Phenomenology and the Cognitive Sciences

, Volume 6, Issue 1, pp 221–230

Heterophenomenology versus critical phenomenology

Authors

    • Department of PsychologyGoldsmiths College, University of London
Article

DOI: 10.1007/s11097-006-9033-z

Cite this article as:
Velmans, M. Phenom Cogn Sci (2007) 6: 221. doi:10.1007/s11097-006-9033-z

Abstract

Dennett’s heterophenomenology and the critical phenomenology that I outline may be thought of as competing accounts of a cautious approach to phenomenal description and method. One can be critical or cautious about how well or how reliably a subject can communicate his or her subjective experience in experimental settings, without for a moment doubting their existence or claiming them to be something completely different to how they seem. Given this, Dennett’s heterophenomenology with its accompanying “qualia denial” looks like nothing more than an attempt to shore up his counterintuitive, eliminativist philosophy of mind.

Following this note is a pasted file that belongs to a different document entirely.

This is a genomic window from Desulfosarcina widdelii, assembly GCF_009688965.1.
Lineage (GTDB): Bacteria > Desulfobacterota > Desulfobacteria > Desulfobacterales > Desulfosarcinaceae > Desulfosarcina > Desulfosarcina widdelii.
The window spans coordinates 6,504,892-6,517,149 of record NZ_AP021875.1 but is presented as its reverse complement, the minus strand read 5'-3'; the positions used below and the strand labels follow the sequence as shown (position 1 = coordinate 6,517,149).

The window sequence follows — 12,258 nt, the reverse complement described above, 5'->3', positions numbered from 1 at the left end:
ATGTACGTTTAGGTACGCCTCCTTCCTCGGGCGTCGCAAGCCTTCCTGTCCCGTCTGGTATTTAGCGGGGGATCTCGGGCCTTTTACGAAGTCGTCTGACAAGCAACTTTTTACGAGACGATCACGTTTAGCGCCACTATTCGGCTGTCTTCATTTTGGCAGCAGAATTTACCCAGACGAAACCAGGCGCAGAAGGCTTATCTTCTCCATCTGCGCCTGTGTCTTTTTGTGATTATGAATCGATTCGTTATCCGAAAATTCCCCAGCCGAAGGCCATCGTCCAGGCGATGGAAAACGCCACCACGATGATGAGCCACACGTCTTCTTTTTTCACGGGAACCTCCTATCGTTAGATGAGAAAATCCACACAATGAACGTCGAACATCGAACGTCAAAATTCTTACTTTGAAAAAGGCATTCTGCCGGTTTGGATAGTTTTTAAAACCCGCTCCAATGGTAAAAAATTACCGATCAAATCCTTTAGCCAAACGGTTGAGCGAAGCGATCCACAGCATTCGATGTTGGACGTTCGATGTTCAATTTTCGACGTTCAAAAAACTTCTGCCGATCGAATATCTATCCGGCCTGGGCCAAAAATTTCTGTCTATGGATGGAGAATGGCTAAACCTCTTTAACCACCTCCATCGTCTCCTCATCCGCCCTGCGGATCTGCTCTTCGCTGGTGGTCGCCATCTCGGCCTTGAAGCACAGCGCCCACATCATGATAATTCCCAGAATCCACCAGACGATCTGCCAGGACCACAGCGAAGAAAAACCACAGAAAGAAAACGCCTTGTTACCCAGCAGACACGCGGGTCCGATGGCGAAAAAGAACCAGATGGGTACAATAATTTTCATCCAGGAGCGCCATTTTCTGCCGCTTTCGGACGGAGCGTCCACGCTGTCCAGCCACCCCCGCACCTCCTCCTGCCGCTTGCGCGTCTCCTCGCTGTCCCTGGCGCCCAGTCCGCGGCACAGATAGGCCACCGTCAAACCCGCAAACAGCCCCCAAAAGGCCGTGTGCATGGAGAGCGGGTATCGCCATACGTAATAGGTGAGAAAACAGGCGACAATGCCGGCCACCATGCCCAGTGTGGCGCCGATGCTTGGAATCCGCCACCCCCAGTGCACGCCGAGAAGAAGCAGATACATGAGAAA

Key words

introspectionheterophenomenologycritical phenomenologyqualia

Copyright information

© Springer Science+Business Media, Inc. 2006